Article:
When You Have an Off-Day

We generally don’t allow machines to have an “off” day. But we humans can’t avoid them.

There will be days when you will feel ill, upset, sluggish, or in a funk. You may be injured or suffering from a difficult experience. You may simply have woken up “on the wrong side of the bed.”

For a wide variety of reasons, people’s intelligence, feelings, and performance in their work and their life can fluctuate wildly. That’s why it’s important to recognize what’s going on, and deal with it effectively.

Here are some suggestions for what to do the next time you have an “off” day:

Recognize It

You can’t solve a problem until you know you have it, right? So the first step in dealing with an “off” day is to recognize you’re having one.

Some signposts of an “off” day include:

  • You don’t feel as smart, energetic, or upbeat as you normally do.
  • Tasks are taking you longer than usual.
  • Others are reacting to you with less tolerance and good will.
  • You’re treating other people in ways you wouldn’t want to be treated.
  • The words and ideas coming out of your mouth seem uncharacteristic.

If you have any inkling you may be having an “off” day but you aren’t sure, feel free to ask someone you trust who knows you well. Although they may not have already noticed you being out of sorts, asking their opinion will generally help them evaluate your mood and performance with heightened sensitivity.

Revert to Simpler Times

“Off” days are not suitable for attempting difficult, complex, or challenging tasks, projects, or goals. Instead, you should back off, dial things down, and step away from such efforts in favor of relatively small, simple, easy opportunities.

One good idea is to “unplug” from technology for a while. Sit with an interesting book or other reading matter. Listen to music you enjoy. Commune with nature. You can plug back in when you feel more like your normal self again.

Another good choice for an “off” day would be to spend quality time with someone you care about. You don’t need to have an agenda; just immersing yourself in the warmth of a heartfelt relationship will soothe your soul and speed your return to normalcy.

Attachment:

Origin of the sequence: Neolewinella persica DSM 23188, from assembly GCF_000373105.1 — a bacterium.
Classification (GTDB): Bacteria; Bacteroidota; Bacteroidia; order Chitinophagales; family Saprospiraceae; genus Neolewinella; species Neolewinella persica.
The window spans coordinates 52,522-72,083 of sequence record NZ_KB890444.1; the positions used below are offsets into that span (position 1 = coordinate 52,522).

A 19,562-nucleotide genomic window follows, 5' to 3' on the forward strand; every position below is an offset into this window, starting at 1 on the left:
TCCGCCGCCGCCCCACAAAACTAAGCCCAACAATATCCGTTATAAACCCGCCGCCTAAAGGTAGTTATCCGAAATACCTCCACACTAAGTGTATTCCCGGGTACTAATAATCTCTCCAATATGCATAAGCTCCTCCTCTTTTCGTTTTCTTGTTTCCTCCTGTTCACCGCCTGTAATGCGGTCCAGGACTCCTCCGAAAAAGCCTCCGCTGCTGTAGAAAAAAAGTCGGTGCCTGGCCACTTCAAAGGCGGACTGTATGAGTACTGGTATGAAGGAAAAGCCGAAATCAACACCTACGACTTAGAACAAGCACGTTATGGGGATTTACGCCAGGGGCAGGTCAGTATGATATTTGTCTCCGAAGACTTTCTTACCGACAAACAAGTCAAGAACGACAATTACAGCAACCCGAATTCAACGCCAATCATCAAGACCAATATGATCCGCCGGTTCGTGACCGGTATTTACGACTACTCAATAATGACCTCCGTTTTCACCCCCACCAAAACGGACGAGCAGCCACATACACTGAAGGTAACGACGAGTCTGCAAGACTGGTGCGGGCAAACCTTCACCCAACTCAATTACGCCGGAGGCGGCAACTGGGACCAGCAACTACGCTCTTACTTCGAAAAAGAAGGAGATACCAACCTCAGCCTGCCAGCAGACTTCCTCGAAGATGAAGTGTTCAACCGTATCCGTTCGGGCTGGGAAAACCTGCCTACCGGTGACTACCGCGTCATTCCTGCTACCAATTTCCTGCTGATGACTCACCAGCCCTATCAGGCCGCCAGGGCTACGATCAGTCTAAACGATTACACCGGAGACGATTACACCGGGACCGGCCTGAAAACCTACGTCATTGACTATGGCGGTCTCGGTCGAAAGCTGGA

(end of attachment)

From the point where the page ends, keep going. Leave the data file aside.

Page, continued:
Clear the Decks for Action

During the age of wooden war ships, the lower decks were divided by temporary walls into various rooms for day-to-day living and working. When it came time for a battle, however, those walls were taken down to provide full and easy access to the ship’s cannons and other fighting equipment.

Today, the phrase implies removing minor obstructions and annoying impediments that might block meaningful, full-bore efforts toward completing important tasks, projects, and goals.

In practical terms, your “off” days provide good opportunities to:

  • Declutter your workspace and living area,
  • Prepare and “tune up” your productivity tools for heavy usage,
  • Rearrange your schedule to concentrate some larger blocks of time in which to make dedicated efforts on important tasks, projects, and goals,
  • Complete any simple, routine, or support items on your “to do” list you may have been thinking about but not working on for too long.

The goal is to use your “off” days in ways that will make room for and facilitate your more important work, as soon as you feel back “on.”

Plan For a Better Day

Although you shouldn’t expect to accomplish much that’s vital when you’re having an “off” day, one valuable task you can tackle is to plan your time and effort in the future.

For example, you can make a list of your important, upcoming tasks, projects, and goals, and map them onto your working schedule for the days, weeks, and months to come.

You can put these items into a meaningful, effective sequence: laying out which ones you must accomplish sooner and which you can safely or sensibly leave for later.

You can also try to itemize the supplies, assistance, tools, and so forth you will need for each task, project, and goal, and begin taking steps to acquire any resources you don’t already have.

When other people are involved, you can also use your “off” day to communicate with them, sharing your plans and helping them understand their responsibilities and commitments. (Note, however, that if this communication with others would be problematic, difficult, or challenging, you may want to leave it for a time when you’re feeling “on,” rather than “off.”)

Working on these suggestions during an “off” day can be highly beneficial, giving you a sense of control and accomplishment that would otherwise – at that moment – be unattainable. These ideas can also help you to make meaningful progress, even when you’re not feeling anywhere near your best.

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